Symptomatology in adults may include cyanosis, dyspnea, and exercise intolerance. A study that examined outcome in unoperated adult patients noted that initial symptoms were commonly related to supraventricular arrhythmias (175). Interventions such as tricuspid valve reconstruction/replacement, closure of interatrial communications, and catheter or surgical therapies for arrhythmias may be indicated in some patients. In contrast to the younger age group, adult patients are more likely to require valve replacement (176). A study reported that concomitant arrhythmia interventions could be performed without increased early mortality and recommended that these should be added to valve repairs in all patients with supraventricular rhythm disturbances. Surgical procedures for accessory pathway-mediated tachycardia and atrioventricular nodal reentrant tachycardia provided excellent (100%) freedom from recurrence. The results of surgical intervention for atrial flutter/fibrillation were also very favorable (177). A Glenn or cavopulmonary connection (so-called “one and a half ventricle repair”) has been advocated by some as an effective approach in decreasing the right-sided volume overload in patients with severe tricuspid valve regurgitation and in those with severe right ventricular dysfunction (178,179).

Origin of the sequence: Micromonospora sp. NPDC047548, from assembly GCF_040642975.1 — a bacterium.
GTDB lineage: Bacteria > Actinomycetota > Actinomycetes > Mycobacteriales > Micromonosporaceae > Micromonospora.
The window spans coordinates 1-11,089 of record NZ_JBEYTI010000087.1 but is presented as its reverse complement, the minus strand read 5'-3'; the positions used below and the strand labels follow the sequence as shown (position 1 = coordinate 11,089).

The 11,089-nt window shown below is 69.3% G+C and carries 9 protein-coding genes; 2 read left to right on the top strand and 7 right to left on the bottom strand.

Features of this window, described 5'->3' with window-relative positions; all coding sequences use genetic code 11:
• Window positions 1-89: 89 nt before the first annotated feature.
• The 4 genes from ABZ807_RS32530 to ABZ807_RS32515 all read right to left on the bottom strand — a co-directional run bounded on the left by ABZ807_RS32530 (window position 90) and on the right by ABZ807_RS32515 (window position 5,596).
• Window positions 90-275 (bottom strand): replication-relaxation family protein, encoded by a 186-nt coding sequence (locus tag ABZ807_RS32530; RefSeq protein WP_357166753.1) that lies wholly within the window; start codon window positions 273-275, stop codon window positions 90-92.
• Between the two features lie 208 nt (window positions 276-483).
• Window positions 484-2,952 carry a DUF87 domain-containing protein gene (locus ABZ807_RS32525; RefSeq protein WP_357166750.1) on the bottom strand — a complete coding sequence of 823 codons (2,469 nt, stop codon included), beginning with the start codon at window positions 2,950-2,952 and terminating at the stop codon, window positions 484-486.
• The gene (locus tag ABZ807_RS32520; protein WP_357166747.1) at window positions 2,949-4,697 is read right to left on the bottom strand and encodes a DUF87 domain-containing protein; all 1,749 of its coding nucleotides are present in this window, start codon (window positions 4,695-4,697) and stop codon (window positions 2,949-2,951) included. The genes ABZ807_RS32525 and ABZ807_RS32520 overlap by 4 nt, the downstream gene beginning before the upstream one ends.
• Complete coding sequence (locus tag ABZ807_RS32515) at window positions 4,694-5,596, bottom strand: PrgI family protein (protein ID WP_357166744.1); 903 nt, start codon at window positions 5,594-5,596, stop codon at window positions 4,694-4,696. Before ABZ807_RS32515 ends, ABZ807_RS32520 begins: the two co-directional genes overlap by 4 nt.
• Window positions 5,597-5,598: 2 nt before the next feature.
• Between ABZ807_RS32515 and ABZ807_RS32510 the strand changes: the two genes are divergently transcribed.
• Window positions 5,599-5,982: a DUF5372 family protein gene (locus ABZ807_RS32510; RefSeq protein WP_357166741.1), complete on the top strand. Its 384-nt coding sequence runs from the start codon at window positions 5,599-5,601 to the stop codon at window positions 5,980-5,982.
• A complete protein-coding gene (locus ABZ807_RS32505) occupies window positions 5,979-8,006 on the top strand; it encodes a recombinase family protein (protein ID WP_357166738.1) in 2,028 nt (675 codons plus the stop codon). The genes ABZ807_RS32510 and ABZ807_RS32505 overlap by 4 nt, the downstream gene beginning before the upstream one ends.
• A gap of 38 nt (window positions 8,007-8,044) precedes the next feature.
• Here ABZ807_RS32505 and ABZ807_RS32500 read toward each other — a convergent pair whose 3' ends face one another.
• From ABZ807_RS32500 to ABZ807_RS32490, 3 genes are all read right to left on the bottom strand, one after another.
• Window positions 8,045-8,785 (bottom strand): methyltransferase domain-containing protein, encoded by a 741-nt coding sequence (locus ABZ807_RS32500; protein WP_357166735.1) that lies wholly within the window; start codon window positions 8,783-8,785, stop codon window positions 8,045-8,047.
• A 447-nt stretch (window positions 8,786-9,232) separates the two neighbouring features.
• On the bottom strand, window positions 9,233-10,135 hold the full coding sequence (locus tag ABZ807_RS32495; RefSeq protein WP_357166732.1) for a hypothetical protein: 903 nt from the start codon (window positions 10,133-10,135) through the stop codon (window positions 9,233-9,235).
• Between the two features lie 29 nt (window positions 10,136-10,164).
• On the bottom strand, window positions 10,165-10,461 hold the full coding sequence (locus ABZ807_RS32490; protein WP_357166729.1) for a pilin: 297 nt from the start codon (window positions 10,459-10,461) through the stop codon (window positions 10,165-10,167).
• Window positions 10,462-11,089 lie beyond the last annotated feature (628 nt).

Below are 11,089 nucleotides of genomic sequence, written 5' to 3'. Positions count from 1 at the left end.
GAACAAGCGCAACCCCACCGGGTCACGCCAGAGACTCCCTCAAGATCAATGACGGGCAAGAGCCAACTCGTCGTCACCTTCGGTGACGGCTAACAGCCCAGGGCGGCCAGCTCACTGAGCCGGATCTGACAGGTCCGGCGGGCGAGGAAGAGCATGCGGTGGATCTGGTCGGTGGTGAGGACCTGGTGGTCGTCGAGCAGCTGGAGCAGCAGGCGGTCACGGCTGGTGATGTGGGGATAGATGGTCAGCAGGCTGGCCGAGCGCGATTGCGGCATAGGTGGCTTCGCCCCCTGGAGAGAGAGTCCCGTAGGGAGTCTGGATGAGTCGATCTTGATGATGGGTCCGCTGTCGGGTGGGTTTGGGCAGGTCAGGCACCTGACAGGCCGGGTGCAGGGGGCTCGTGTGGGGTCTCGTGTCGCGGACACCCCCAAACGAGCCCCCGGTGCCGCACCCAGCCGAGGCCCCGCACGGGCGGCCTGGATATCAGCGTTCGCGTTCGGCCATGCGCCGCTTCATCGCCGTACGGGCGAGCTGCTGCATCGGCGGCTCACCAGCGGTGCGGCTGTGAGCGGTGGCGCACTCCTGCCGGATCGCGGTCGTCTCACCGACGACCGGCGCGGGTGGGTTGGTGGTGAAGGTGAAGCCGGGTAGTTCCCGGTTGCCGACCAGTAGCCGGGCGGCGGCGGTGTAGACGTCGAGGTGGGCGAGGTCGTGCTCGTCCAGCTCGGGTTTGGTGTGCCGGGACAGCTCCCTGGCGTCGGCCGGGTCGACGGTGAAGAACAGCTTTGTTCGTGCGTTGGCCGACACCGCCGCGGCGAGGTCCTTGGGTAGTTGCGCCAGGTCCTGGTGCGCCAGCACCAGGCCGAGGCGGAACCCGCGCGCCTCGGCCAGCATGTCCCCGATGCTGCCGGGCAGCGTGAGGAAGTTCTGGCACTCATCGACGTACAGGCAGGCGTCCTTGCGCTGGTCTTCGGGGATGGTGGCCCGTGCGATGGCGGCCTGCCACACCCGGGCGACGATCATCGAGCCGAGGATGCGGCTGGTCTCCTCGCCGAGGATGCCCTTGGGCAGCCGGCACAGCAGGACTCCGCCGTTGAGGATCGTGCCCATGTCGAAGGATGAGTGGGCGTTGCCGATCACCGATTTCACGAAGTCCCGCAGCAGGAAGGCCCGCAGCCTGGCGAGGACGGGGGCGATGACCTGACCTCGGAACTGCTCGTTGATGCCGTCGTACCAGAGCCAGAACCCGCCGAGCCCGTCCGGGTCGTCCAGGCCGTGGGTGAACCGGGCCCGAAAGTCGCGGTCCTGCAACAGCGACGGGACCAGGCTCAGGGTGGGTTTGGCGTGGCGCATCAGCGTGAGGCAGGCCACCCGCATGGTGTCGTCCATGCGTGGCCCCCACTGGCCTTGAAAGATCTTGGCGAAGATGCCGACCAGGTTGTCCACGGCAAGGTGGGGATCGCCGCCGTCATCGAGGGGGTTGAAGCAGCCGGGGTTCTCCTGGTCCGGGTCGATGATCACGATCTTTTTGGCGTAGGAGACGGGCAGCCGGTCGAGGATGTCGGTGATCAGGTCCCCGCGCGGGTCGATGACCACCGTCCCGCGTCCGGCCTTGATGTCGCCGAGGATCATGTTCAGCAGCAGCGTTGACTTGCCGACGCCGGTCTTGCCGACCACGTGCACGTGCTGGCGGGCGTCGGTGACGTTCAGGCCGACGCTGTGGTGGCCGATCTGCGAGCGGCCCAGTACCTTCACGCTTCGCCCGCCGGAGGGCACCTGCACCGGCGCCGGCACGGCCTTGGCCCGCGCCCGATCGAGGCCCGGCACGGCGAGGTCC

Predictors of cardiac-related death in patients with Ebstein's anomaly include age at diagnosis, male gender, degree of echocardiographic severity, and cardiothoracic ratio (175).
Characteristic TEE findings in the ME four-chamber and RV inflow-outflow views include progressive displacement of the septal and posterior leaflets from the atrioventricular junction into the right ventricle (Fig. 15 and Table 3) (see video clip 25 at www.anesthesia-analgesia.org) (180). Impaired leaflet mobility as the result of chordal shortening, tethering, thickening, or fibrosis may be present. The TR jet typically arises apically within the right ventricle. The right atrium and right ventricle demonstrate varying degrees of dilation. Associated malformations, such as an interatrial communication, right ventricular outflow tract abnormalities, and mitral valve prolapse, can also be evaluated by TEE.